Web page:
In Singapore6, for example, more than 100 000 SMEs, which account for 70% of the country’s total SMEs, use business support programmes organised by the governmental enterprise development agency and centres. It is becoming increasingly important for governments to allocate the necessary resources, services and funding to worthy MSMEs and start-ups. Equally important is providing these MSMEs and start-ups with a platform to share and transfer knowledge across the business ecosystem, not only with each other but also with the investors, research centres and other stakeholders upon which they will ultimately depend.
According to the World Bank, incubators and business accelerators are emerging rapidly across Francophone Africa to support a new generation of young entrepreneurs. Initiatives like Afric’innov, Orange4Development and SPRINT hope to ignite a flourishing MSME sector that is so badly needed to create jobs and generate private sector-led, long-term economic and social development across the continent.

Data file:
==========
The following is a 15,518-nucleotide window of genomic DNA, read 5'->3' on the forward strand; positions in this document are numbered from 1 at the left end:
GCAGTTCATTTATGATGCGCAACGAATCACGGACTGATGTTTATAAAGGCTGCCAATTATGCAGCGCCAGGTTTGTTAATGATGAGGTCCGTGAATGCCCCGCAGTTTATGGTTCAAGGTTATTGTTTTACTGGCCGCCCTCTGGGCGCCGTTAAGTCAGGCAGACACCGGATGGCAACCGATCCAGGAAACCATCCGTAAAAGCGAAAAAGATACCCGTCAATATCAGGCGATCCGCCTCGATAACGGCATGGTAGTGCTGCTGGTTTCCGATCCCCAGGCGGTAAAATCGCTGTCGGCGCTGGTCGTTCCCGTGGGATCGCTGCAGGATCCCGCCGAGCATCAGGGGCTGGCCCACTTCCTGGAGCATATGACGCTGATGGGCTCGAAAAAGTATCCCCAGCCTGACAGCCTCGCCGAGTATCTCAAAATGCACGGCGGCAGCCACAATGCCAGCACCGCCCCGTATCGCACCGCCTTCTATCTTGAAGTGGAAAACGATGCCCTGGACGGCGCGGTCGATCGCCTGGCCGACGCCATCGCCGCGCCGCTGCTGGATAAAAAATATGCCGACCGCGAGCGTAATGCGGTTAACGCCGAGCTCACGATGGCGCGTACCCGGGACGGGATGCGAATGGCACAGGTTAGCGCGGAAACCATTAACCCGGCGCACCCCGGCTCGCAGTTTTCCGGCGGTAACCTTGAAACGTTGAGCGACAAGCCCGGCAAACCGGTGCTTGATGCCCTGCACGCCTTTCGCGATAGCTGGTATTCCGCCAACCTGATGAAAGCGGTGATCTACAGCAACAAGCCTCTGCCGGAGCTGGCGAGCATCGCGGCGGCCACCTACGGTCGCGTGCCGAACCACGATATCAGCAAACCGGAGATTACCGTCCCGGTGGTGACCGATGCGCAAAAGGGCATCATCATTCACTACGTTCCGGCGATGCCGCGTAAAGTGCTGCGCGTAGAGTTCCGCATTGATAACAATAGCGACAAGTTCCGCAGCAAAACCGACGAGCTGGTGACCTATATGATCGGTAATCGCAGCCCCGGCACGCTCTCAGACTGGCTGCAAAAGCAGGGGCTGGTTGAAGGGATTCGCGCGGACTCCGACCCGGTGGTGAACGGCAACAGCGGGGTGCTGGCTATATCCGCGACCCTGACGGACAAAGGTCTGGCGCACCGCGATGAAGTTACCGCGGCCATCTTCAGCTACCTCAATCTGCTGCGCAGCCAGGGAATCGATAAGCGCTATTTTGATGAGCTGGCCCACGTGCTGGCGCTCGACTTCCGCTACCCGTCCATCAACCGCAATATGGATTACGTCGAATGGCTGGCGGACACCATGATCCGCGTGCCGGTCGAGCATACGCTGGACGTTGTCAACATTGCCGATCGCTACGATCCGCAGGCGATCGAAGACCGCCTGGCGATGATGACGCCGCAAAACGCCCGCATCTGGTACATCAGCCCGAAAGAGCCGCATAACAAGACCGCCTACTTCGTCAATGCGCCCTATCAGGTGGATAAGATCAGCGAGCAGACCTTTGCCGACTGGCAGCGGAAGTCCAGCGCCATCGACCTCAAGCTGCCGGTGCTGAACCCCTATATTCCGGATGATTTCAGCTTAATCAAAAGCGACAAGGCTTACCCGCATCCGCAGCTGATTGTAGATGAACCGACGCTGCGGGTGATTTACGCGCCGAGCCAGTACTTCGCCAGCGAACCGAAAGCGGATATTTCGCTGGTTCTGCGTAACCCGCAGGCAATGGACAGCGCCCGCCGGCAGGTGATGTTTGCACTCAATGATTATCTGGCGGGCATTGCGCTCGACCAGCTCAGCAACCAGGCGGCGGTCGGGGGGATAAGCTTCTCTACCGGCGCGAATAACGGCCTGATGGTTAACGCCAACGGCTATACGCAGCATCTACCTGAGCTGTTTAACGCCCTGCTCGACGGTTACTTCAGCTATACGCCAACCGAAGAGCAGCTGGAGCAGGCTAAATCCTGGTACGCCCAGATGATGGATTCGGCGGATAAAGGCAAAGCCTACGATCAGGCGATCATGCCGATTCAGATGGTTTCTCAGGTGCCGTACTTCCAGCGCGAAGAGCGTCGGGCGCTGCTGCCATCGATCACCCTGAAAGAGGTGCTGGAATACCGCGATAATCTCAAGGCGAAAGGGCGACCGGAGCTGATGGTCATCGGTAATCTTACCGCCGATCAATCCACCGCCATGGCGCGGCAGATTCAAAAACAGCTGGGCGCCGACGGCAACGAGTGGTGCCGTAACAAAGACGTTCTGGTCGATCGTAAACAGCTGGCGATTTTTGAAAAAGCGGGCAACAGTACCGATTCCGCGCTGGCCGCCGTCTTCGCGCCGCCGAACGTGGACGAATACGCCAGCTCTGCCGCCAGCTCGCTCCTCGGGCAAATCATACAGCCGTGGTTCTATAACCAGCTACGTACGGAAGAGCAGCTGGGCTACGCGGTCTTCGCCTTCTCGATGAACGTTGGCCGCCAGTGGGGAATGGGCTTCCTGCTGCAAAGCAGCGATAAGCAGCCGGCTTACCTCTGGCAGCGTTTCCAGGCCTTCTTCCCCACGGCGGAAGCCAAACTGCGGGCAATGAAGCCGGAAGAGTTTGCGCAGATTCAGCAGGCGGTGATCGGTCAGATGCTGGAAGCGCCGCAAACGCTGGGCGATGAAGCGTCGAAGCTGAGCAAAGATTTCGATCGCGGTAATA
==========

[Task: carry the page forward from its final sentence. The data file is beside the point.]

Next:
One of the many aspects of MSME development is the concept of social entrepreneurship. Indeed, using business to solve major social and environmental problems is gaining traction in East Africa and parts of West Africa, particularly in agriculture and telecommunications. It embodies the entrepreneurial spirit, long-established already in the West African tradition of market women and in modern examples of successful entrepreneurs as seen with M-Pesa (M for mobile, pesa for money in Swahili) and the social enterprise Esoko that offers apps to train and support farmers in monitoring production, increasing yield and expanding their marketing.
Even with a heightened global commitment to their growth, MSMEs still face multiple challenges, including limited access to finance, a lack of capacity and knowledge, particularly regarding business development, and insufficient marketing and strategic management skills. A report by Intellecap, analysing over 400 enterprises across East Africa, found that around half have not achieved break-even. The report concludes that investments of USD 100 000 to 500 000 are critical for the growth of these enterprises, but demand for such investments outstrips supply.